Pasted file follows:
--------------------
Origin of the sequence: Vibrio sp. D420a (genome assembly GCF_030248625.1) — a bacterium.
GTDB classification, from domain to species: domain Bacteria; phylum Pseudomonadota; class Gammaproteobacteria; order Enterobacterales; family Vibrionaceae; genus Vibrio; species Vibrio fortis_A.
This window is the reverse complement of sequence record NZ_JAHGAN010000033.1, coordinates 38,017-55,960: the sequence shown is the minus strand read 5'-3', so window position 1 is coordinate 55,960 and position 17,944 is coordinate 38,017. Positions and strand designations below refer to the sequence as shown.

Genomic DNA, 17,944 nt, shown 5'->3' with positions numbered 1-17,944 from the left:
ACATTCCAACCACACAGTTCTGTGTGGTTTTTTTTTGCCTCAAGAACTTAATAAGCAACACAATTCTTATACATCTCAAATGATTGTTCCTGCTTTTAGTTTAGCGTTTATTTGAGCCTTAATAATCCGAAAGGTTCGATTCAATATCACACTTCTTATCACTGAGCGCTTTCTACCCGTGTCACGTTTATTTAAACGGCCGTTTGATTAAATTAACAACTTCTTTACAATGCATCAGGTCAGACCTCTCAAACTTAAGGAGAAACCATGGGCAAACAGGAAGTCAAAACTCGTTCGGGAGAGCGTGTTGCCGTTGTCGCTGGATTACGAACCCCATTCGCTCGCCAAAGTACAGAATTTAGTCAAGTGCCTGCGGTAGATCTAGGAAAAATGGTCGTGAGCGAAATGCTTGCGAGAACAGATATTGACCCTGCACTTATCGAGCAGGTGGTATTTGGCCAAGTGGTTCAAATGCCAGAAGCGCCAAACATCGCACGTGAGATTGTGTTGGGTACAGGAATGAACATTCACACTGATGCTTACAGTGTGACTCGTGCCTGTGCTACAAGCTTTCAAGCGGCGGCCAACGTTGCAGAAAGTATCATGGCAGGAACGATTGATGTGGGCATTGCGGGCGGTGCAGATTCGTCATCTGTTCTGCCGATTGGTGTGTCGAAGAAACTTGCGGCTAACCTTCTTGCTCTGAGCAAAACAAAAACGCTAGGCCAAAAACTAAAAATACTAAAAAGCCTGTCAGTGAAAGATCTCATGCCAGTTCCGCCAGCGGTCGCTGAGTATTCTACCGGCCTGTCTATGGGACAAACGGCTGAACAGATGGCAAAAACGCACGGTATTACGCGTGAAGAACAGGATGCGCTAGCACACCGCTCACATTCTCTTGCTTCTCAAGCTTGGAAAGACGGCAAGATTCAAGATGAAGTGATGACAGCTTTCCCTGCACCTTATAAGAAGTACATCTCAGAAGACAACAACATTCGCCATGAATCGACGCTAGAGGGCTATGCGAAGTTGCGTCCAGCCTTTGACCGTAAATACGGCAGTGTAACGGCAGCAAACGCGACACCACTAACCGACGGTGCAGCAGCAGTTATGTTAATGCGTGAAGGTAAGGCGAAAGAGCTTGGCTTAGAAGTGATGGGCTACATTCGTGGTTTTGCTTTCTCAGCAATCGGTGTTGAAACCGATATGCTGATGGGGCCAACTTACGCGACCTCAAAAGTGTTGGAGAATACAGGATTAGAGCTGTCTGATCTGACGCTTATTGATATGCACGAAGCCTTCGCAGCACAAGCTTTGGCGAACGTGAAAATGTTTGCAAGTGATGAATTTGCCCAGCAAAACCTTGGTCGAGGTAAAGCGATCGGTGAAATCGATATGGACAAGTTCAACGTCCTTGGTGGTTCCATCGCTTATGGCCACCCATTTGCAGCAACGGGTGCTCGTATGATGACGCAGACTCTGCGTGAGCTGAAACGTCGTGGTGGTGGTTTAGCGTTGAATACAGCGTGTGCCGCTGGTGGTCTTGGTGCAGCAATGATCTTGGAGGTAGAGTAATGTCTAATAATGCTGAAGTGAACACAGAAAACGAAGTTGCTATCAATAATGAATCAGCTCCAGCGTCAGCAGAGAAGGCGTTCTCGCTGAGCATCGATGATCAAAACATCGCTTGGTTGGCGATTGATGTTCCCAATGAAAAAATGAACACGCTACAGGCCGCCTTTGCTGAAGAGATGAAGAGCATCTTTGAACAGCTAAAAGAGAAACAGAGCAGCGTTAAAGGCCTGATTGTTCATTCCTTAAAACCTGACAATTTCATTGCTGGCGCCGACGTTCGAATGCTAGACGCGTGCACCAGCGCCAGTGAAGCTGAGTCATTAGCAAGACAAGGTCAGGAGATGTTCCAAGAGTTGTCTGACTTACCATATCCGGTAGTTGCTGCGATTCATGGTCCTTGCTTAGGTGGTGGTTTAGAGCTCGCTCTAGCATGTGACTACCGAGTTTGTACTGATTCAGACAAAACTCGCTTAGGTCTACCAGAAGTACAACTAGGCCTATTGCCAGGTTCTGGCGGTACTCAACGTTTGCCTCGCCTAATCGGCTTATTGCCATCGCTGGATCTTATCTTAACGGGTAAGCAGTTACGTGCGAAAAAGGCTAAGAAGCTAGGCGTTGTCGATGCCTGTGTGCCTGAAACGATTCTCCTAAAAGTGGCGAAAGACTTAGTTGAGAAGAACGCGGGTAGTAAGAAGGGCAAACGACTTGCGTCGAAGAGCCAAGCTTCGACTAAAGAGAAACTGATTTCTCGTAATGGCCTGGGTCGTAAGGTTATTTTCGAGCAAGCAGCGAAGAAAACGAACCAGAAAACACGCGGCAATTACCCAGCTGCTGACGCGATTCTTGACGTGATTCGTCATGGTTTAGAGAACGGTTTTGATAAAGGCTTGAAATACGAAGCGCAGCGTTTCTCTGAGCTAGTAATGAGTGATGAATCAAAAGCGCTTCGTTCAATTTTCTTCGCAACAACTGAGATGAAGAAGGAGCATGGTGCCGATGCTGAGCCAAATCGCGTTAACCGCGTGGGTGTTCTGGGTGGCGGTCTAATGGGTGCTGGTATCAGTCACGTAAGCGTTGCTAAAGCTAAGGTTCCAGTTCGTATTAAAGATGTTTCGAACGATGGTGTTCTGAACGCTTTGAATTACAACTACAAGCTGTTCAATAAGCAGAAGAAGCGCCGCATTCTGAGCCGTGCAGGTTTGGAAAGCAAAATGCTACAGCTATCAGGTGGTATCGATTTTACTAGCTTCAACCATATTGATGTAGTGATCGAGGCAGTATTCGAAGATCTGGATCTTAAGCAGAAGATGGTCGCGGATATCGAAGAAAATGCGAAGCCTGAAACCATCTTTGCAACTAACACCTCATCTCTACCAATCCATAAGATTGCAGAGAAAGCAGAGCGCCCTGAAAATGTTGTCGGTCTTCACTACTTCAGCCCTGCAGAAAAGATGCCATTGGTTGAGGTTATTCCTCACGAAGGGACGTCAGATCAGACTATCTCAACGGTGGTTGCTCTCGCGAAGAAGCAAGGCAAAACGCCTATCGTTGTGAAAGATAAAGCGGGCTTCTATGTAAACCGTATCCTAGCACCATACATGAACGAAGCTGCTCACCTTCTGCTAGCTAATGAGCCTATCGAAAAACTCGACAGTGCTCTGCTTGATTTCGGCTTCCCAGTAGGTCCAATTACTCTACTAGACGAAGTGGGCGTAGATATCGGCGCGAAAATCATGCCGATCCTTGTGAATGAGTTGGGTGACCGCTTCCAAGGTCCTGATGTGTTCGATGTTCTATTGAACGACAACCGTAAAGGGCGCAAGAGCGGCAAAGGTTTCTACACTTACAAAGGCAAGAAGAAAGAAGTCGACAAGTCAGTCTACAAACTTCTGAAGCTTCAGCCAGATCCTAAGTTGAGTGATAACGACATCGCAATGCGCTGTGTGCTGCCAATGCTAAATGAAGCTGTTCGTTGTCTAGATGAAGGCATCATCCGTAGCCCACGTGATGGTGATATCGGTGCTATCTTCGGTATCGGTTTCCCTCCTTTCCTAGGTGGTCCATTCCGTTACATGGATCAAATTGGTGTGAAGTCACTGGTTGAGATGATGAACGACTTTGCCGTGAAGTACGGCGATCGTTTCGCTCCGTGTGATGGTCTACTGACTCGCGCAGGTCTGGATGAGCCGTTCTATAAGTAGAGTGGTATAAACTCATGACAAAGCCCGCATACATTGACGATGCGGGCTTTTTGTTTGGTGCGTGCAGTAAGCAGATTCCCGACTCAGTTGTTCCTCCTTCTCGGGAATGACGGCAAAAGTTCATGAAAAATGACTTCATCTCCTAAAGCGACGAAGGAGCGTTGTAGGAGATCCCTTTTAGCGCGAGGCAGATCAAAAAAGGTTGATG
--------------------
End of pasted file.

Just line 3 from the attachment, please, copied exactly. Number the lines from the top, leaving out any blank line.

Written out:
This window is the reverse complement of sequence record NZ_JAHGAN010000033.1, coordinates 38,017-55,960: the sequence shown is the minus strand read 5'-3', so window position 1 is coordinate 55,960 and position 17,944 is coordinate 38,017. Positions and strand designations below refer to the sequence as shown.